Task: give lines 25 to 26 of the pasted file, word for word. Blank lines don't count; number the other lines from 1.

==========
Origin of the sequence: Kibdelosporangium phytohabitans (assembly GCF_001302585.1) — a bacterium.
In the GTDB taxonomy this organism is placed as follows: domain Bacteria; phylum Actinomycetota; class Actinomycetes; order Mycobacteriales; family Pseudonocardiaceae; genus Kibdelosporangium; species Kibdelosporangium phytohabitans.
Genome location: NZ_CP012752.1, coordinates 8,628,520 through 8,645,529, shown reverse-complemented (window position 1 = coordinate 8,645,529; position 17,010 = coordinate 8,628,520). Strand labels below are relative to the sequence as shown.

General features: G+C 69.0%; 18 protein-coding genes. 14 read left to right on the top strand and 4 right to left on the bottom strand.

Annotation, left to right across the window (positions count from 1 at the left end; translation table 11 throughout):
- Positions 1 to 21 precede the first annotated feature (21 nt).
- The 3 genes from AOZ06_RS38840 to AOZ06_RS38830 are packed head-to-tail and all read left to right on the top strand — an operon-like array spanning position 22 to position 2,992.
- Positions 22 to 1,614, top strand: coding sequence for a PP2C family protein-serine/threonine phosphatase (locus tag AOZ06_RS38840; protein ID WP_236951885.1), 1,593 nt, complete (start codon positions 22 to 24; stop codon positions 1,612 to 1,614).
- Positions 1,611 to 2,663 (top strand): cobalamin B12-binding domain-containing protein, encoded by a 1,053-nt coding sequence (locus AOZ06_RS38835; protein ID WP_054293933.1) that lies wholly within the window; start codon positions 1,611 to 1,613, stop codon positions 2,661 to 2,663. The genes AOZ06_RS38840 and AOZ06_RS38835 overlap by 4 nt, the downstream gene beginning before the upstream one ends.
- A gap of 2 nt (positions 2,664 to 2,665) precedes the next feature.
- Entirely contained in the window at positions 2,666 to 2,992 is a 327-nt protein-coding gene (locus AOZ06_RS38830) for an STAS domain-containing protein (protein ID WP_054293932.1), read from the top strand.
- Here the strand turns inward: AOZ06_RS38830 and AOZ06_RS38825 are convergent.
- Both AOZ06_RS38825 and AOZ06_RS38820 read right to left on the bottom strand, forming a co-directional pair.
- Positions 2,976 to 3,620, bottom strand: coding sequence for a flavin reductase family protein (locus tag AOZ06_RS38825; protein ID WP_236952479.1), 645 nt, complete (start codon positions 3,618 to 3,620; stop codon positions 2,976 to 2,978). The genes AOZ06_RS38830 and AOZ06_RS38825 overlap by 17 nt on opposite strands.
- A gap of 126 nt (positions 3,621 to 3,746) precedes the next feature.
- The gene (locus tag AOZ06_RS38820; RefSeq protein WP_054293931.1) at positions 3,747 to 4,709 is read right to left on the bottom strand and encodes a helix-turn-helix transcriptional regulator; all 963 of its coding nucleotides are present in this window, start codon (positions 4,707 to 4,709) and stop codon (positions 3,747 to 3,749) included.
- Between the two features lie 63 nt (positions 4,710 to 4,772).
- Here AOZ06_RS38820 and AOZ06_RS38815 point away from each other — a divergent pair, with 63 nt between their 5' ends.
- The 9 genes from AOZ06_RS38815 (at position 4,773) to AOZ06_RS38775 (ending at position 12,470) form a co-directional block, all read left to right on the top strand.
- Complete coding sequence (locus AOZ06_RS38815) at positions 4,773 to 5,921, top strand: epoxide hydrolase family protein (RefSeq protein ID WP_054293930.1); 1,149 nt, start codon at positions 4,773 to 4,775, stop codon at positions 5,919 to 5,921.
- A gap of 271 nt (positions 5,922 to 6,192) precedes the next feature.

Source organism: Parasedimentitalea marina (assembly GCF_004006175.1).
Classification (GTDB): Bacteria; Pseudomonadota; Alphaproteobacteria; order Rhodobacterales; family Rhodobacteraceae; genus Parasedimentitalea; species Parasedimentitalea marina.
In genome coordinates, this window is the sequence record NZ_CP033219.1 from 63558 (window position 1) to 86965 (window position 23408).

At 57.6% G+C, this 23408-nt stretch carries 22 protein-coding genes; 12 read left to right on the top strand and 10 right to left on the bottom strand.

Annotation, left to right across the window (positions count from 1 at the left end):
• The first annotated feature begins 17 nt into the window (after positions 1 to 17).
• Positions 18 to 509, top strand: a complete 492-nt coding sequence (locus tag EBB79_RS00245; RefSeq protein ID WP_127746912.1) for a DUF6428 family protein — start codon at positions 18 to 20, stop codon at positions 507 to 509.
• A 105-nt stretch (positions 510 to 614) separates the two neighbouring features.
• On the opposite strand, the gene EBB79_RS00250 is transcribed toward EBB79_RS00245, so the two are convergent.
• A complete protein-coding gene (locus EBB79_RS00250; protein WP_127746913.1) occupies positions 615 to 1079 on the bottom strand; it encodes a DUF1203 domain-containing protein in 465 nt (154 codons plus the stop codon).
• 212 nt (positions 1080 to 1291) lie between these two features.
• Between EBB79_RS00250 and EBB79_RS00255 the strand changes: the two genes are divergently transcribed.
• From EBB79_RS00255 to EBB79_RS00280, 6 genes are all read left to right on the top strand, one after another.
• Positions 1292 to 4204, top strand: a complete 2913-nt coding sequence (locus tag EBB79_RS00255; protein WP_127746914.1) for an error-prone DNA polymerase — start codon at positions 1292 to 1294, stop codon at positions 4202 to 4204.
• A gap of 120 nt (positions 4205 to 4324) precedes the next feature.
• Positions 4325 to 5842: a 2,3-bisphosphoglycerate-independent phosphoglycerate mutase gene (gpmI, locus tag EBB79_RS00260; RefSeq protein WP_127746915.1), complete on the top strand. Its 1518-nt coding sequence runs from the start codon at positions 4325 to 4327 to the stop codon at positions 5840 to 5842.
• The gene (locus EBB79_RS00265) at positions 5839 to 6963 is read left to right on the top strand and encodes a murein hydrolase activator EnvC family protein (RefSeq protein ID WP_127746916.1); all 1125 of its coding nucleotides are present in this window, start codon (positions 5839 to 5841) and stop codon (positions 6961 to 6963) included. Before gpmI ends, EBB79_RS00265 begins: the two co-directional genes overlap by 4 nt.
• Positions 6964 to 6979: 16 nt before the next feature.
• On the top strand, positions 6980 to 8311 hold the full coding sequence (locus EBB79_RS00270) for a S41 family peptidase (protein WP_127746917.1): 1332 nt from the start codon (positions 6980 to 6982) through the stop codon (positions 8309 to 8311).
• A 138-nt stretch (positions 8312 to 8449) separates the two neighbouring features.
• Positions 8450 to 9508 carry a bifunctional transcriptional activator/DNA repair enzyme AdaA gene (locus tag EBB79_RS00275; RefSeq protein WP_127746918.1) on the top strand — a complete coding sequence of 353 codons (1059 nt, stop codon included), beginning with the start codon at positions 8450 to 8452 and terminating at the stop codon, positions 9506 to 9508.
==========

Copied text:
At 57.6% G+C, this 23408-nt stretch carries 22 protein-coding genes; 12 read left to right on the top strand and 10 right to left on the bottom strand.

Annotation, left to right across the window (positions count from 1 at the left end):